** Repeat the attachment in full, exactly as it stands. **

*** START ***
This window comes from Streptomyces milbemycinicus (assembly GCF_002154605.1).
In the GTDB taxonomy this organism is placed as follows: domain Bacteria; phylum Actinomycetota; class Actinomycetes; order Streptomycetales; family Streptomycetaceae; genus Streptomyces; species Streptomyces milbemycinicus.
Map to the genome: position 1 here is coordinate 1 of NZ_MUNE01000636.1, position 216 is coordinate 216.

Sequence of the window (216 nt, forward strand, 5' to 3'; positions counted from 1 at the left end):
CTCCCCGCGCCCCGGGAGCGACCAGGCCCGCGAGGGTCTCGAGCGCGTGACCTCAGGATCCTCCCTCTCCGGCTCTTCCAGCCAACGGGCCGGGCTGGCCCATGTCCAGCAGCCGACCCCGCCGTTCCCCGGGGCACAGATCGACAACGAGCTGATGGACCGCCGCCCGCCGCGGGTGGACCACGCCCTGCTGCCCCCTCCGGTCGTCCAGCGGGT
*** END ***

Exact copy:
This window comes from Streptomyces milbemycinicus (assembly GCF_002154605.1).
In the GTDB taxonomy this organism is placed as follows: domain Bacteria; phylum Actinomycetota; class Actinomycetes; order Streptomycetales; family Streptomycetaceae; genus Streptomyces; species Streptomyces milbemycinicus.
Map to the genome: position 1 here is coordinate 1 of NZ_MUNE01000636.1, position 216 is coordinate 216.

Sequence of the window (216 nt, forward strand, 5' to 3'; positions counted from 1 at the left end):
CTCCCCGCGCCCCGGGAGCGACCAGGCCCGCGAGGGTCTCGAGCGCGTGACCTCAGGATCCTCCCTCTCCGGCTCTTCCAGCCAACGGGCCGGGCTGGCCCATGTCCAGCAGCCGACCCCGCCGTTCCCCGGGGCACAGATCGACAACGAGCTGATGGACCGCCGCCCGCCGCGGGTGGACCACGCCCTGCTGCCCCCTCCGGTCGTCCAGCGGGT